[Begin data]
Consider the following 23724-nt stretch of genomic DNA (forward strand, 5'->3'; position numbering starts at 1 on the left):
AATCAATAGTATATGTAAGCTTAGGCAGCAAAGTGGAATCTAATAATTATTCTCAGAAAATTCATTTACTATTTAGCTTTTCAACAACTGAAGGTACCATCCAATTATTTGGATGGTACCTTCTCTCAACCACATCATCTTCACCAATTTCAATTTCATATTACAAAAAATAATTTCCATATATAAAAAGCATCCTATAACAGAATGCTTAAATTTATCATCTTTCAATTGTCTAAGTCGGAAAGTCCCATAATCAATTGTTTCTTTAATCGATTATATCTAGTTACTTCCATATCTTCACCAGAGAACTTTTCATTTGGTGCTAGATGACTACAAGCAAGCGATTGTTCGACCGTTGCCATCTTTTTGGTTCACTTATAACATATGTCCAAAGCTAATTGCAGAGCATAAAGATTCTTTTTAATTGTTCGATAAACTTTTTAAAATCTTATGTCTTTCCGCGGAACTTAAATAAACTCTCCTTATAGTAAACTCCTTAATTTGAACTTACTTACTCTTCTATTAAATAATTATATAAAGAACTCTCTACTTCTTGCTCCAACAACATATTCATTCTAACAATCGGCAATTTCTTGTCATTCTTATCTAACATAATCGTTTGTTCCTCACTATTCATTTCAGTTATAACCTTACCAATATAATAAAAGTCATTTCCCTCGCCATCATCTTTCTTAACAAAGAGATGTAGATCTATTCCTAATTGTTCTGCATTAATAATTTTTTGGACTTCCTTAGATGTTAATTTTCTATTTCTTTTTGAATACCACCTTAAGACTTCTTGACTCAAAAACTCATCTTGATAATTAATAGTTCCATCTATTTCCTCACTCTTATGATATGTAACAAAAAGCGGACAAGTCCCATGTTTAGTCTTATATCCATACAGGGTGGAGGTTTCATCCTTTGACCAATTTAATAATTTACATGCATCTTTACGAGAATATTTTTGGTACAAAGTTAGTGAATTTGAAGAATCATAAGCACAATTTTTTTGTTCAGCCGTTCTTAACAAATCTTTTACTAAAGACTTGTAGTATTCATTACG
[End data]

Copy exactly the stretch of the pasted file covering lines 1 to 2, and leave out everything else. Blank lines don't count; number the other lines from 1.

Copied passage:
Consider the following 23724-nt stretch of genomic DNA (forward strand, 5'->3'; position numbering starts at 1 on the left):
AATCAATAGTATATGTAAGCTTAGGCAGCAAAGTGGAATCTAATAATTATTCTCAGAAAATTCATTTACTATTTAGCTTTTCAACAACTGAAGGTACCATCCAATTATTTGGATGGTACCTTCTCTCAACCACATCATCTTCACCAATTTCAATTTCATATTACAAAAAATAATTTCCATATATAAAAAGCATCCTATAACAGAATGCTTAAATTTATCATCTTTCAATTGTCTAAGTCGGAAAGTCCCATAATCAATTGTTTCTTTAATCGATTATATCTAGTTACTTCCATATCTTCACCAGAGAACTTTTCATTTGGTGCTAGATGACTACAAGCAAGCGATTGTTCGACCGTTGCCATCTTTTTGGTTCACTTATAACATATGTCCAAAGCTAATTGCAGAGCATAAAGATTCTTTTTAATTGTTCGATAAACTTTTTAAAATCTTATGTCTTTCCGCGGAACTTAAATAAACTCTCCTTATAGTAAACTCCTTAATTTGAACTTACTTACTCTTCTATTAAATAATTATATAAAGAACTCTCTACTTCTTGCTCCAACAACATATTCATTCTAACAATCGGCAATTTCTTGTCATTCTTATCTAACATAATCGTTTGTTCCTCACTATTCATTTCAGTTATAACCTTACCAATATAATAAAAGTCATTTCCCTCGCCATCATCTTTCTTAACAAAGAGATGTAGATCTATTCCTAATTGTTCTGCATTAATAATTTTTTGGACTTCCTTAGATGTTAATTTTCTATTTCTTTTTGAATACCACCTTAAGACTTCTTGACTCAAAAACTCATCTTGATAATTAATAGTTCCATCTATTTCCTCACTCTTATGATATGTAACAAAAAGCGGACAAGTCCCATGTTTAGTCTTATATCCATACAGGGTGGAGGTTTCATCCTTTGACCAATTTAATAATTTACATGCATCTTTACGAGAATATTTTTGGTACAAAGTTAGTGAATTTGAAGAATCATAAGCACAATTTTTTTGTTCAGCCGTTCTTAACAAATCTTTTACTAAAGACTTGTAGTATTCATTACG